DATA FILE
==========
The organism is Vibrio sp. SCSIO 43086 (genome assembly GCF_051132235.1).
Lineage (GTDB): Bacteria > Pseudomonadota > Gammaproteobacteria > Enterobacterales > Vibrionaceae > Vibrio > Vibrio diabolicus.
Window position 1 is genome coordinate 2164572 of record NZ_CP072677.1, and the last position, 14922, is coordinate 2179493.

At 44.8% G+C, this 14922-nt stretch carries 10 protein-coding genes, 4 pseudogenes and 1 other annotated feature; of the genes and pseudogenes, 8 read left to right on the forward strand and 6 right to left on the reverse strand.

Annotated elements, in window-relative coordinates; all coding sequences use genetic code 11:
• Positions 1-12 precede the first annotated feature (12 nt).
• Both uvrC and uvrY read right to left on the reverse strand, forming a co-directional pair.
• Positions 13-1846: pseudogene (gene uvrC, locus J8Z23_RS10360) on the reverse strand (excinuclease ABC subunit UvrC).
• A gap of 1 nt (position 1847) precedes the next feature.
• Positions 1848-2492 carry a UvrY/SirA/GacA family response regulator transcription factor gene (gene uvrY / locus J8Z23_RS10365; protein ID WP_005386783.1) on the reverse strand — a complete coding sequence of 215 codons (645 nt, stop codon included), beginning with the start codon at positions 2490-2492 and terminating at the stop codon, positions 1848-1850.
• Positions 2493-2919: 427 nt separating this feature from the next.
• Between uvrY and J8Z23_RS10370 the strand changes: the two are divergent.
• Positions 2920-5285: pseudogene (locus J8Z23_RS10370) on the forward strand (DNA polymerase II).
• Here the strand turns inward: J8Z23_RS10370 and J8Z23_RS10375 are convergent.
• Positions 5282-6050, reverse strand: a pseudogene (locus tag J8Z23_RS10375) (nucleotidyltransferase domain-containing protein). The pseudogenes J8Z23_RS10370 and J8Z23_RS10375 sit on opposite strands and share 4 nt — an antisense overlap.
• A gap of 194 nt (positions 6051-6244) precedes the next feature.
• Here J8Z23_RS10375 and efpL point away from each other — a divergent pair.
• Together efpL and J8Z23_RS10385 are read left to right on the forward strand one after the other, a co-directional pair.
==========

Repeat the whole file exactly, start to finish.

The organism is Vibrio sp. SCSIO 43086 (genome assembly GCF_051132235.1).
Lineage (GTDB): Bacteria > Pseudomonadota > Gammaproteobacteria > Enterobacterales > Vibrionaceae > Vibrio > Vibrio diabolicus.
Window position 1 is genome coordinate 2164572 of record NZ_CP072677.1, and the last position, 14922, is coordinate 2179493.

At 44.8% G+C, this 14922-nt stretch carries 10 protein-coding genes, 4 pseudogenes and 1 other annotated feature; of the genes and pseudogenes, 8 read left to right on the forward strand and 6 right to left on the reverse strand.

Annotated elements, in window-relative coordinates; all coding sequences use genetic code 11:
• Positions 1-12 precede the first annotated feature (12 nt).
• Both uvrC and uvrY read right to left on the reverse strand, forming a co-directional pair.
• Positions 13-1846: pseudogene (gene uvrC, locus J8Z23_RS10360) on the reverse strand (excinuclease ABC subunit UvrC).
• A gap of 1 nt (position 1847) precedes the next feature.
• Positions 1848-2492 carry a UvrY/SirA/GacA family response regulator transcription factor gene (gene uvrY / locus J8Z23_RS10365; protein ID WP_005386783.1) on the reverse strand — a complete coding sequence of 215 codons (645 nt, stop codon included), beginning with the start codon at positions 2490-2492 and terminating at the stop codon, positions 1848-1850.
• Positions 2493-2919: 427 nt separating this feature from the next.
• Between uvrY and J8Z23_RS10370 the strand changes: the two are divergent.
• Positions 2920-5285: pseudogene (locus J8Z23_RS10370) on the forward strand (DNA polymerase II).
• Here the strand turns inward: J8Z23_RS10370 and J8Z23_RS10375 are convergent.
• Positions 5282-6050, reverse strand: a pseudogene (locus tag J8Z23_RS10375) (nucleotidyltransferase domain-containing protein). The pseudogenes J8Z23_RS10370 and J8Z23_RS10375 sit on opposite strands and share 4 nt — an antisense overlap.
• A gap of 194 nt (positions 6051-6244) precedes the next feature.
• Here J8Z23_RS10375 and efpL point away from each other — a divergent pair.
• Together efpL and J8Z23_RS10385 are read left to right on the forward strand one after the other, a co-directional pair.